GLOSSARY: Immunoglobulin (Ig)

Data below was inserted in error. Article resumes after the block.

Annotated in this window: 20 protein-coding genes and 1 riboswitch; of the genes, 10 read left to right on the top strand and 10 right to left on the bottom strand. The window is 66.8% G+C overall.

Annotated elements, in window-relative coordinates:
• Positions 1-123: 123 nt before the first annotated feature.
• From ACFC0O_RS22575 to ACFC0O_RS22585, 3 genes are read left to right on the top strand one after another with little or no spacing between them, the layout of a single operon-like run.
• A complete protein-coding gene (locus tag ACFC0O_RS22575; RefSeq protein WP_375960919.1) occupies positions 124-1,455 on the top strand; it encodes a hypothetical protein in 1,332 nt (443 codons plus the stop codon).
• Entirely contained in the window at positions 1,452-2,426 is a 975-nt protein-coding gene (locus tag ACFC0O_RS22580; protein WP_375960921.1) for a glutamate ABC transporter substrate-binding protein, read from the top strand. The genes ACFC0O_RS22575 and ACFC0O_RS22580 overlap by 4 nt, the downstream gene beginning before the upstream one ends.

Immunoglobulin (Ig), also known as Antibodies, are gamma globulin proteins that are found in blood or other bodily fluids of vertebrates, and are used by the immune system to identify and neutralize foreign objects, such as bacteria and viruses. They are typically made of basic structural units—each with two large heavy chains and two small light chains—to form, for example, monomers with one unit, dimers with two units or pentamers with five units. Antibodies are produced by a kind of white blood cell called a plasma cell. Five different antibody isotypes are known in mammals, which perform different roles, and help direct the appropriate immune response for each different type of foreign object they encounter.